"Seek to understand where they are coming from versus denying their perceptions," Klapow advises. "Ask questions like, 'What is it about that person that makes you think you aren’t as successful?' This approach of curiosity and letting the friend describe their experience versus you denying it will help bring them to a more personal reality check."

2. Point out the toxic comparison.

If posing questions to get your friends thinking about why they truly look up to these people doesn't seem to help them, point out how harmful this cycle can be to their mental health.

"It’s important to address the negative self-worth—the voice of toxic comparison—rather than placating the friend or trying to boost their ego," clinical psychologist Dr. Carla Marie Manly tells HelloGiggles. "A few helpful phrases to use when a friend is falling into a trap of comparison include 'Your inner critic is acting up,' or 'I wish you'd be kinder to yourself.'"

3. Give them unique compliments.

If a friend is vocalizing negative self-worth by comparing themselves to people they see on social media, chances are it's a cry for a compliment or approval. But rather than buying into the whole "you're better/worse" trope by saying things like, "You're just as pretty!" or "But you're probably getting promoted soon," tell them unique things that you appreciate about them without relating it to anyone else.

"Validate them not by denying their perceptions but by describing to them what you think about them, how you see them, and what your experience is of them," Klapow explains. "So you aren't saying that they're prettier or funnier or more successful than the person they are comparing themselves to, but you are saying that you personally find them funny, beautiful, successful."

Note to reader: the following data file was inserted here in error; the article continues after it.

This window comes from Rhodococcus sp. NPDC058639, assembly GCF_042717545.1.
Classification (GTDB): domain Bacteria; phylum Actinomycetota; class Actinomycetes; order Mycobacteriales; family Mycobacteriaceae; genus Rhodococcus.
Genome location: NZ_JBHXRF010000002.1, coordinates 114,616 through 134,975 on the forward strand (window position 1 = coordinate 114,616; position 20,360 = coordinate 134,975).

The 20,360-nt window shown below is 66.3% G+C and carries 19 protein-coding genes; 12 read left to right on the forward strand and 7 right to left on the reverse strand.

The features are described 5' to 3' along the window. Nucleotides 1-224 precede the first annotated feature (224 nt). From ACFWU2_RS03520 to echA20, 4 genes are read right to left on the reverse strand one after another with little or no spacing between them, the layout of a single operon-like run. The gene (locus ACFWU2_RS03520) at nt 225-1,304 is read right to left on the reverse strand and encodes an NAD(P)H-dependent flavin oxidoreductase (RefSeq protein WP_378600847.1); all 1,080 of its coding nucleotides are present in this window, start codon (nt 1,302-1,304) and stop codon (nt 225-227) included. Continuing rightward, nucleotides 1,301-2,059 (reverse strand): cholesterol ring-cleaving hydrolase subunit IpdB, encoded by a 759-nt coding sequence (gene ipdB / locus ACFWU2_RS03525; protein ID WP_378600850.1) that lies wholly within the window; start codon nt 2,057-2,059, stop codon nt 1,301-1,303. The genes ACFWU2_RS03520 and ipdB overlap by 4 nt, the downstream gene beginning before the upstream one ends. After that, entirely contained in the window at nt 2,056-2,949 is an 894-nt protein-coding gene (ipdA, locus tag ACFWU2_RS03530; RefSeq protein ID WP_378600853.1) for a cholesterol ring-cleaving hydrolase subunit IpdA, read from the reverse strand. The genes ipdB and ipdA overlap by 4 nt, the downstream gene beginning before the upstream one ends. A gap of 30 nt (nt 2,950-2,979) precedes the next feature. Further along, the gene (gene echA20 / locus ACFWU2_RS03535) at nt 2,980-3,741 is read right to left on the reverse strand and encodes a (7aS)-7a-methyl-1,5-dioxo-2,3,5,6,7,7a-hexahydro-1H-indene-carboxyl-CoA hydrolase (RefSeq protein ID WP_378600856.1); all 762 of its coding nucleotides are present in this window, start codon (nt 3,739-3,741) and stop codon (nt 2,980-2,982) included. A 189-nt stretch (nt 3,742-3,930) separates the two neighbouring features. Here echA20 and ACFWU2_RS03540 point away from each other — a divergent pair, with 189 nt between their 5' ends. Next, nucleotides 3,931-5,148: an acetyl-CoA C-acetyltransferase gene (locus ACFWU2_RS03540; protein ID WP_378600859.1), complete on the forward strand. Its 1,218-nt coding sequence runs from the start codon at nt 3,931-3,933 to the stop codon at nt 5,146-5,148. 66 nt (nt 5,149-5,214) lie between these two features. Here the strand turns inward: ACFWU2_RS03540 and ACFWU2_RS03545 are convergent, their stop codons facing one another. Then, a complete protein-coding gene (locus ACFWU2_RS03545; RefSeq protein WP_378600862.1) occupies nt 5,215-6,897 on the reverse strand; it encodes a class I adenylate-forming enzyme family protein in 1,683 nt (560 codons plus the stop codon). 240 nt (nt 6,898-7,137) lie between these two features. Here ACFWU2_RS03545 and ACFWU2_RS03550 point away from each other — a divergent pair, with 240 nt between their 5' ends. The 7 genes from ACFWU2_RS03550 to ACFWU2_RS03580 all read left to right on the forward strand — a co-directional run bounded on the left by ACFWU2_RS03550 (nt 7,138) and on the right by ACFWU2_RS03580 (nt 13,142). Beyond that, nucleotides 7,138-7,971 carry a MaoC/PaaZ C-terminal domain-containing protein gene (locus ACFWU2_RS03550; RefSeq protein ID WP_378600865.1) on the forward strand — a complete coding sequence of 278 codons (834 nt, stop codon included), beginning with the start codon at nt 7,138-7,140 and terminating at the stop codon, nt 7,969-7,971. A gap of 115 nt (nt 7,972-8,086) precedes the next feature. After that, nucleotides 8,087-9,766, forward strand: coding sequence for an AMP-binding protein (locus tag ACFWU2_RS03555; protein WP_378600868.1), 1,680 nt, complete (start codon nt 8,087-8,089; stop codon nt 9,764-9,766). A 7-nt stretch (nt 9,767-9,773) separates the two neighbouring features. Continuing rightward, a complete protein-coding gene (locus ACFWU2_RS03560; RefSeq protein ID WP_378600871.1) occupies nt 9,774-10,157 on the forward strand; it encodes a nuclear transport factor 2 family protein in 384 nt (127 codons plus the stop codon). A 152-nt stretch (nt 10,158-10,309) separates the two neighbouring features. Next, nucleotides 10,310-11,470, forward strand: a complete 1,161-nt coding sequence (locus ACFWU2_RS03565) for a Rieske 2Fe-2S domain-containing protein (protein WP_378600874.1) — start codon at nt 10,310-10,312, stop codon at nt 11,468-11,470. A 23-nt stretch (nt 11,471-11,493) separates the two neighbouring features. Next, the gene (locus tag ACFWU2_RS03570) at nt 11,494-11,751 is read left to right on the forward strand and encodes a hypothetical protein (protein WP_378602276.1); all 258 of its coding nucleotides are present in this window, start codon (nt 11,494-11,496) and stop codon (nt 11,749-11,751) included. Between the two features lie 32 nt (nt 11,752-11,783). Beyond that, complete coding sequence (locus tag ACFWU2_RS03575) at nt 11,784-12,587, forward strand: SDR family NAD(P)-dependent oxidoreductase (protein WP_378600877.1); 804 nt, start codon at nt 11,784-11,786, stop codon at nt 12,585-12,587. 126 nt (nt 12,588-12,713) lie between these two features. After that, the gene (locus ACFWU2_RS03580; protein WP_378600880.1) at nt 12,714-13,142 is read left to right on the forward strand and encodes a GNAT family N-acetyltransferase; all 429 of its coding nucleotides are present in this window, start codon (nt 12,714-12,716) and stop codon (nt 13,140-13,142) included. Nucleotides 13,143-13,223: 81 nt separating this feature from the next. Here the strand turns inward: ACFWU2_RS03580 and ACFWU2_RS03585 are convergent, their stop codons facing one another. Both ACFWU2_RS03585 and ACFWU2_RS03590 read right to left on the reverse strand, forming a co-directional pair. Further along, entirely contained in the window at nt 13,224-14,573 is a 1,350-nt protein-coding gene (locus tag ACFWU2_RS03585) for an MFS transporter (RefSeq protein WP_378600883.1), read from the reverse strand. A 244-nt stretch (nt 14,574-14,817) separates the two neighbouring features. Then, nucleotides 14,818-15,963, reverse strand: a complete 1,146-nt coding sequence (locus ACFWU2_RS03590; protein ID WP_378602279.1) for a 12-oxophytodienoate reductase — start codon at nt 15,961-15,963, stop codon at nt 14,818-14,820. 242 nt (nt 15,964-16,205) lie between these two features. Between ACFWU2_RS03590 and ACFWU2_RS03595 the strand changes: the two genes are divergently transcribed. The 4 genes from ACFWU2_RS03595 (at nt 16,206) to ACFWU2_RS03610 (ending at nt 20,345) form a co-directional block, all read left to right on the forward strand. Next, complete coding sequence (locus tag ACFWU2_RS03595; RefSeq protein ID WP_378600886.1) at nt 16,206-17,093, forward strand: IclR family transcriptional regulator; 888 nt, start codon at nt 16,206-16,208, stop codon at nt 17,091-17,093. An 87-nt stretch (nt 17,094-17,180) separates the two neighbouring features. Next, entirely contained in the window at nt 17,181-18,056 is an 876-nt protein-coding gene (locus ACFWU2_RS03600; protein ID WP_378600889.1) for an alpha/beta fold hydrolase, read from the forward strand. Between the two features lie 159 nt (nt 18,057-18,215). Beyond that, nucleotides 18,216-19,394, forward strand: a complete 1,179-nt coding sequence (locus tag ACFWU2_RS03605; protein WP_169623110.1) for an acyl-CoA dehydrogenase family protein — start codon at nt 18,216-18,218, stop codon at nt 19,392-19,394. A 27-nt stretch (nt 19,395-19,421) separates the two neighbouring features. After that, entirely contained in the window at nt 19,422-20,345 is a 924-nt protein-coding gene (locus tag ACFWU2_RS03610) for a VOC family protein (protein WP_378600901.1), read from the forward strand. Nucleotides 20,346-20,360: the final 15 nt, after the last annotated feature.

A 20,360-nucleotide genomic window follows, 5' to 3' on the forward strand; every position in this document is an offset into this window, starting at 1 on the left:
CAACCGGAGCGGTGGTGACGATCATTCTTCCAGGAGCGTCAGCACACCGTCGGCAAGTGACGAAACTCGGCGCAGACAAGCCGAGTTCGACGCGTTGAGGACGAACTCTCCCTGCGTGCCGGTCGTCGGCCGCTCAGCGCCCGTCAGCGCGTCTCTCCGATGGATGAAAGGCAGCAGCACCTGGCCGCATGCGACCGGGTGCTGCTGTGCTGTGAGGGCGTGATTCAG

Ditching the comparison mindset and telling your friend how you—someone who knows them well and loves them—view them IRL is a much more powerful validator than weighing them against someone else.

4. Suggest positive social media accounts to follow.

Finally, taking a hard look at the media we consume is extremely helpful for learning what's actually benefiting us. Sure, your friends might like seeing how the Hadid sisters are spending their time at their farm over quarantine, but does following these models do more harm than good? "Unfollow individuals or pages which trigger sadness and self-doubt," suggests adult, adolescent, and child psychiatrist Dr. Leela Magavi. Ridding your feed of images that make you feel insecure or less than can do wonders for your self-esteem.

On the flip side, find pages that encourage self-love and positivity and encourage friends to push that follow button. "I advise individuals to follow positive pages related to health, self-compassion, and wellness," Dr. Magavi says.

And remember: All of these tactics are useful for yourself when you fall into comparing yourself to others, too.